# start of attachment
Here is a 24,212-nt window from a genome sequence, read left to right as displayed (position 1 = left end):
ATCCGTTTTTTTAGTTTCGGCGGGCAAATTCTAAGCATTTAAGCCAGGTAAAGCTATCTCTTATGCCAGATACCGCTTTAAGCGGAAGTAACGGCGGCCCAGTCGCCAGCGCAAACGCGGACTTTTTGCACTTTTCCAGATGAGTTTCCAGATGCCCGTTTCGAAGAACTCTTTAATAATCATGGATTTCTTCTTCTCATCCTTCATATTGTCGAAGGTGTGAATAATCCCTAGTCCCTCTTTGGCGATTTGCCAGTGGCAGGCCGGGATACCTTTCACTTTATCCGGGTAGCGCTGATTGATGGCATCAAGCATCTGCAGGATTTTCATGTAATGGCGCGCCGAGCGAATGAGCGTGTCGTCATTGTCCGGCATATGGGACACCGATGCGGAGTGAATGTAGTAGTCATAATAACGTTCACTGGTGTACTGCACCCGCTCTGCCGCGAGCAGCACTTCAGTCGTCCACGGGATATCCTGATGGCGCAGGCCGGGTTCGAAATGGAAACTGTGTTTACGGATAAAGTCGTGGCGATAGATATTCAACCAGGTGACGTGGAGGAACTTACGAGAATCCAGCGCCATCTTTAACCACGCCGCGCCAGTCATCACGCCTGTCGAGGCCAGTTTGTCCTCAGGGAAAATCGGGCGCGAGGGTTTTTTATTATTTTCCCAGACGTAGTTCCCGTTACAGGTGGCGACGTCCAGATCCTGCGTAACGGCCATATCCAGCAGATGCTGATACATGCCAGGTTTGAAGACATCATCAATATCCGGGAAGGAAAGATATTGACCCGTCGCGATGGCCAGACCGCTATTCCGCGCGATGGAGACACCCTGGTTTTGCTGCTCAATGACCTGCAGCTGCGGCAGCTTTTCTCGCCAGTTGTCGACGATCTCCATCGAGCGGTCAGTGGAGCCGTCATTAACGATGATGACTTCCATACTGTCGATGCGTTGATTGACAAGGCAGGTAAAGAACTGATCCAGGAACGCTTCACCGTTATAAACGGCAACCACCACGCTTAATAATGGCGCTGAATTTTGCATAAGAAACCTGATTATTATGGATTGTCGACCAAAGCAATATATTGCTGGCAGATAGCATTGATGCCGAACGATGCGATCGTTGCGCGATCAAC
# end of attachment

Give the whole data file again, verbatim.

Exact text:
Here is a 24,212-nt window from a genome sequence, read left to right as displayed (position 1 = left end):
ATCCGTTTTTTTAGTTTCGGCGGGCAAATTCTAAGCATTTAAGCCAGGTAAAGCTATCTCTTATGCCAGATACCGCTTTAAGCGGAAGTAACGGCGGCCCAGTCGCCAGCGCAAACGCGGACTTTTTGCACTTTTCCAGATGAGTTTCCAGATGCCCGTTTCGAAGAACTCTTTAATAATCATGGATTTCTTCTTCTCATCCTTCATATTGTCGAAGGTGTGAATAATCCCTAGTCCCTCTTTGGCGATTTGCCAGTGGCAGGCCGGGATACCTTTCACTTTATCCGGGTAGCGCTGATTGATGGCATCAAGCATCTGCAGGATTTTCATGTAATGGCGCGCCGAGCGAATGAGCGTGTCGTCATTGTCCGGCATATGGGACACCGATGCGGAGTGAATGTAGTAGTCATAATAACGTTCACTGGTGTACTGCACCCGCTCTGCCGCGAGCAGCACTTCAGTCGTCCACGGGATATCCTGATGGCGCAGGCCGGGTTCGAAATGGAAACTGTGTTTACGGATAAAGTCGTGGCGATAGATATTCAACCAGGTGACGTGGAGGAACTTACGAGAATCCAGCGCCATCTTTAACCACGCCGCGCCAGTCATCACGCCTGTCGAGGCCAGTTTGTCCTCAGGGAAAATCGGGCGCGAGGGTTTTTTATTATTTTCCCAGACGTAGTTCCCGTTACAGGTGGCGACGTCCAGATCCTGCGTAACGGCCATATCCAGCAGATGCTGATACATGCCAGGTTTGAAGACATCATCAATATCCGGGAAGGAAAGATATTGACCCGTCGCGATGGCCAGACCGCTATTCCGCGCGATGGAGACACCCTGGTTTTGCTGCTCAATGACCTGCAGCTGCGGCAGCTTTTCTCGCCAGTTGTCGACGATCTCCATCGAGCGGTCAGTGGAGCCGTCATTAACGATGATGACTTCCATACTGTCGATGCGTTGATTGACAAGGCAGGTAAAGAACTGATCCAGGAACGCTTCACCGTTATAAACGGCAACCACCACGCTTAATAATGGCGCTGAATTTTGCATAAGAAACCTGATTATTATGGATTGTCGACCAAAGCAATATATTGCTGGCAGATAGCATTGATGCCGAACGATGCGATCGTTGCGCGATCAAC